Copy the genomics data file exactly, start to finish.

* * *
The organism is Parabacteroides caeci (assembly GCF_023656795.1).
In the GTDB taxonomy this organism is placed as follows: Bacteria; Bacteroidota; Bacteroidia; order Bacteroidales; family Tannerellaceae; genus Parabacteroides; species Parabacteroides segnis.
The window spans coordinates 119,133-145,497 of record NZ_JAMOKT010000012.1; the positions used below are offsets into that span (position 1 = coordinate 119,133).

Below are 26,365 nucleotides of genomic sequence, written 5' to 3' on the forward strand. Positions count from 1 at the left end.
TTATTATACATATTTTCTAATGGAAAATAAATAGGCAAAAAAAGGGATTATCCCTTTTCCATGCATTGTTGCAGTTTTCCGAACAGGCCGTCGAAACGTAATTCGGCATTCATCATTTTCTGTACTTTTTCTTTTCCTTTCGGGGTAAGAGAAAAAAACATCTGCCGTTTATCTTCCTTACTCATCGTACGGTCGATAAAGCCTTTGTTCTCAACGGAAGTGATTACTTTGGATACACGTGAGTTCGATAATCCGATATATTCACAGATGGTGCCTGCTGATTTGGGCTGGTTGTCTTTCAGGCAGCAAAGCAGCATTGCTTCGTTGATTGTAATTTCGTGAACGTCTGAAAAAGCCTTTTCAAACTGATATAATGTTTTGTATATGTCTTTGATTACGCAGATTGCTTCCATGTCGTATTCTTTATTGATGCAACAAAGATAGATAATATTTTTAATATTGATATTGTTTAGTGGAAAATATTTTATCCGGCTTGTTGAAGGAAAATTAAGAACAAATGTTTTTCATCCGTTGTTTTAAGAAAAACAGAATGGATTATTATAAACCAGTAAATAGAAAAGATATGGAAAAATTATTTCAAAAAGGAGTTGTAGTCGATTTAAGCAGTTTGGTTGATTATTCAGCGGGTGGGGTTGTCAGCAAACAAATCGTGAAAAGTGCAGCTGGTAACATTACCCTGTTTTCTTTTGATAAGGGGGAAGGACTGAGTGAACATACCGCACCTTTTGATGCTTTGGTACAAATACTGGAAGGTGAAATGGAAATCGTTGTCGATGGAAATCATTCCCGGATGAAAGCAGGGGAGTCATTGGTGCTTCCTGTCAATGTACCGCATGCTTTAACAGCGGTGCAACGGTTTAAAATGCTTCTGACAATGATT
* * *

The organism is Parabacteroides caeci (assembly GCF_023656795.1).
In the GTDB taxonomy this organism is placed as follows: Bacteria; Bacteroidota; Bacteroidia; order Bacteroidales; family Tannerellaceae; genus Parabacteroides; species Parabacteroides segnis.
The window spans coordinates 119,133-145,497 of record NZ_JAMOKT010000012.1; the positions used below are offsets into that span (position 1 = coordinate 119,133).

Below are 26,365 nucleotides of genomic sequence, written 5' to 3' on the forward strand. Positions count from 1 at the left end.
TTATTATACATATTTTCTAATGGAAAATAAATAGGCAAAAAAAGGGATTATCCCTTTTCCATGCATTGTTGCAGTTTTCCGAACAGGCCGTCGAAACGTAATTCGGCATTCATCATTTTCTGTACTTTTTCTTTTCCTTTCGGGGTAAGAGAAAAAAACATCTGCCGTTTATCTTCCTTACTCATCGTACGGTCGATAAAGCCTTTGTTCTCAACGGAAGTGATTACTTTGGATACACGTGAGTTCGATAATCCGATATATTCACAGATGGTGCCTGCTGATTTGGGCTGGTTGTCTTTCAGGCAGCAAAGCAGCATTGCTTCGTTGATTGTAATTTCGTGAACGTCTGAAAAAGCCTTTTCAAACTGATATAATGTTTTGTATATGTCTTTGATTACGCAGATTGCTTCCATGTCGTATTCTTTATTGATGCAACAAAGATAGATAATATTTTTAATATTGATATTGTTTAGTGGAAAATATTTTATCCGGCTTGTTGAAGGAAAATTAAGAACAAATGTTTTTCATCCGTTGTTTTAAGAAAAACAGAATGGATTATTATAAACCAGTAAATAGAAAAGATATGGAAAAATTATTTCAAAAAGGAGTTGTAGTCGATTTAAGCAGTTTGGTTGATTATTCAGCGGGTGGGGTTGTCAGCAAACAAATCGTGAAAAGTGCAGCTGGTAACATTACCCTGTTTTCTTTTGATAAGGGGGAAGGACTGAGTGAACATACCGCACCTTTTGATGCTTTGGTACAAATACTGGAAGGTGAAATGGAAATCGTTGTCGATGGAAATCATTCCCGGATGAAAGCAGGGGAGTCATTGGTGCTTCCTGTCAATGTACCGCATGCTTTAACAGCGGTGCAACGGTTTAAAATGCTTCTGACAATGATT